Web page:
Synopsis by Mark Deming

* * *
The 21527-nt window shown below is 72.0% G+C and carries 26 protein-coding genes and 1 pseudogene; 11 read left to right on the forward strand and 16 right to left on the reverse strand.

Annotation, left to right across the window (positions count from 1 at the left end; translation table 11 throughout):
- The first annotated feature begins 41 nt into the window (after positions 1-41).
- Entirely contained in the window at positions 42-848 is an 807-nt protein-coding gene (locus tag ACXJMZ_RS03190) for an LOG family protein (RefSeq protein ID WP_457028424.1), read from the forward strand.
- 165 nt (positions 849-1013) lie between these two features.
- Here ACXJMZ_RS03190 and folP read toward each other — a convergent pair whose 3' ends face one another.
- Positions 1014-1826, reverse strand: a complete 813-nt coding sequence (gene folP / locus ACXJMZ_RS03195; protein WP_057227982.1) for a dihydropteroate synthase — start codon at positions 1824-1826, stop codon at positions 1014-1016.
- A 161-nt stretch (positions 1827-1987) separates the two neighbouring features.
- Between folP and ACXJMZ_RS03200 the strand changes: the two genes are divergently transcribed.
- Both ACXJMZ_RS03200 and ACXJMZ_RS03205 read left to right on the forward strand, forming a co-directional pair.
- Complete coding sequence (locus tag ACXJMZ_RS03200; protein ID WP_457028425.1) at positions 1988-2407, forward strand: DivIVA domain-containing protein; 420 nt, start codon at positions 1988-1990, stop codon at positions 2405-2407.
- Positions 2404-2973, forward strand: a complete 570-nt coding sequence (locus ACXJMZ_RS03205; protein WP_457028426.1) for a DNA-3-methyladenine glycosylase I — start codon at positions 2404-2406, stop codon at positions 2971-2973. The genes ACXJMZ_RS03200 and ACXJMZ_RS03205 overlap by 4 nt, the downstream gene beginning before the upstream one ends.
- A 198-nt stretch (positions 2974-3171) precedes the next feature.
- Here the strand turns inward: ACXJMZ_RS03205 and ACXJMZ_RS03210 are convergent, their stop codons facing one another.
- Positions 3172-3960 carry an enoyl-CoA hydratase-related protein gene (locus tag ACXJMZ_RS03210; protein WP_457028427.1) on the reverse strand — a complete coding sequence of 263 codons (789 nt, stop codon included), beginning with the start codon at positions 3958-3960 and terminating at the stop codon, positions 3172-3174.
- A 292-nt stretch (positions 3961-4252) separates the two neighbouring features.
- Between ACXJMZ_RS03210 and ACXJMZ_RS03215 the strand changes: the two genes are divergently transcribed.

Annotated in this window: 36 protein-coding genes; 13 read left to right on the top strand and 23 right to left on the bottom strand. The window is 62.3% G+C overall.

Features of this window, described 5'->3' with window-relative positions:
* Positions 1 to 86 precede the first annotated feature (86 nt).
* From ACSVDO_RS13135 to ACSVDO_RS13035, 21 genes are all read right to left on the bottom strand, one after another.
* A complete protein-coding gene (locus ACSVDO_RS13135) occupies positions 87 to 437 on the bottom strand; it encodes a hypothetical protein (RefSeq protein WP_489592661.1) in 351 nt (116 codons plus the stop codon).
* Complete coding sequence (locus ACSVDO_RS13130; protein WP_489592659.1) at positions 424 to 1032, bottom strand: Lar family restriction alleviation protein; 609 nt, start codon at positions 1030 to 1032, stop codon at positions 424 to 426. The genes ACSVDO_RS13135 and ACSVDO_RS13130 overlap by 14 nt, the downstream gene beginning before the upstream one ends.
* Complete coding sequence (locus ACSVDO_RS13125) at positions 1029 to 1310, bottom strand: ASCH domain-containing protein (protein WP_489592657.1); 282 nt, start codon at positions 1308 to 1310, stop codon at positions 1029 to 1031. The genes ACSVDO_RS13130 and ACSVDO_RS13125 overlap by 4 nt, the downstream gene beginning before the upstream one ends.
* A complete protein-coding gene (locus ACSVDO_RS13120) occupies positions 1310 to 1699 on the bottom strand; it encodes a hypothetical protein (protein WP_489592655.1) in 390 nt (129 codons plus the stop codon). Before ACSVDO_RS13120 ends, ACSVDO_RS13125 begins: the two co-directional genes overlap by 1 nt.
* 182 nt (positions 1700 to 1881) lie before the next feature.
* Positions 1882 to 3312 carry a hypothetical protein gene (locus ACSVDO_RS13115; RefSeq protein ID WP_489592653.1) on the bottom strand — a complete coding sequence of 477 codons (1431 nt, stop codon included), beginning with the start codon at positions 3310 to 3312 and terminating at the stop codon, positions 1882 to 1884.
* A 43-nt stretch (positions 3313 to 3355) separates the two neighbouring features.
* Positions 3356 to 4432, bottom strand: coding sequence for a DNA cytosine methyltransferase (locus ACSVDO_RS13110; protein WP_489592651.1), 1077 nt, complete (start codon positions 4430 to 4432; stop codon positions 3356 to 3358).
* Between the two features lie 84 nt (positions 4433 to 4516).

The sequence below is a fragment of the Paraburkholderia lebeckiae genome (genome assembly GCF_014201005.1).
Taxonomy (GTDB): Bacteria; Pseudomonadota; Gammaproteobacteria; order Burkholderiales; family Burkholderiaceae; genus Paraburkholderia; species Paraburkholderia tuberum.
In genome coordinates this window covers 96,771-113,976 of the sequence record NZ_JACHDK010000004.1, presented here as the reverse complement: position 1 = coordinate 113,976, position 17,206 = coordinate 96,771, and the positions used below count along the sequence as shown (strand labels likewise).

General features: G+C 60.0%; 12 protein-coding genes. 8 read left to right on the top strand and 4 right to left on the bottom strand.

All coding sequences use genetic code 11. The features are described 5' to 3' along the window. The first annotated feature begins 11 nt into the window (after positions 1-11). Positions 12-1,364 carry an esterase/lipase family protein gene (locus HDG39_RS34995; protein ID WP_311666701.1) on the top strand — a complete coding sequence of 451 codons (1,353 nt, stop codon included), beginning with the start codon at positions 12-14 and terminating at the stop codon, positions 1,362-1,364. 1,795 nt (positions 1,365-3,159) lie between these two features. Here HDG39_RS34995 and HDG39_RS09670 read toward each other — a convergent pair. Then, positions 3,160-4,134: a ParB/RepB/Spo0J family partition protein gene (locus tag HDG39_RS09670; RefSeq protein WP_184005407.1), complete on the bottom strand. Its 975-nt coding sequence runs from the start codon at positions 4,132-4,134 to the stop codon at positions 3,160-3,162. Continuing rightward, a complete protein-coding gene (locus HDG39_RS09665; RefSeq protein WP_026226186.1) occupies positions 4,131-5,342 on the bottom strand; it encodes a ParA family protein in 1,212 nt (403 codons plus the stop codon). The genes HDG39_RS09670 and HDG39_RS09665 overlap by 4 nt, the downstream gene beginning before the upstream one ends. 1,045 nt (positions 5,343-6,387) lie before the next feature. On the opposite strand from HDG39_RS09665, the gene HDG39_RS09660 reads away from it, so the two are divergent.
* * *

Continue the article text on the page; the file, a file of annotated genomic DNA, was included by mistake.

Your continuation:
In 1997, as political control of Hong Kong shifted from the British government to that of China, Hong Kong's legal system went through a metamorphosis, and this drama tells the tale of one young man caught in the middle. As a teenager, Cheung Yau-ming (David Lee) fell in with a group of thugs and in 1985 was involved in an assault on a girl that led to her death. Cheung was arrested and found guilty of the crime, and was sentenced to be "detained at Her Majesty's Pleasure" -- an open-ended sentence that could last as long as the authorities saw fit. Twelve years later, Cheung is still behind bars, and with mainland China soon to take power, Zhang Yul-ing (Ai Jinhg), a Chinese activist, sets out to help Cheung and others like him by working with lawyers to give prisoners fixed sentences, rather than have their sentences translated to "at the Chief Executive's Pleasure," which generally means the prisoner is never released. While Zhang and lawyer Leung (Stephen Tang) do all they can to help, it doesn't take long for them to realize that they're facing an uphill battle. Danghau Tung Chee-wah Fatlok generated a certain degree of controversy upon its initial release; the film was expected to be the opening night attraction at the 2001 Hong Kong Film Festival, but it was pulled from their schedule, with many believing the film's political content angered government officials who refused to allow the film to be shown, though a government spokesman claimed the film's screening was cancelled due to poor creative merit.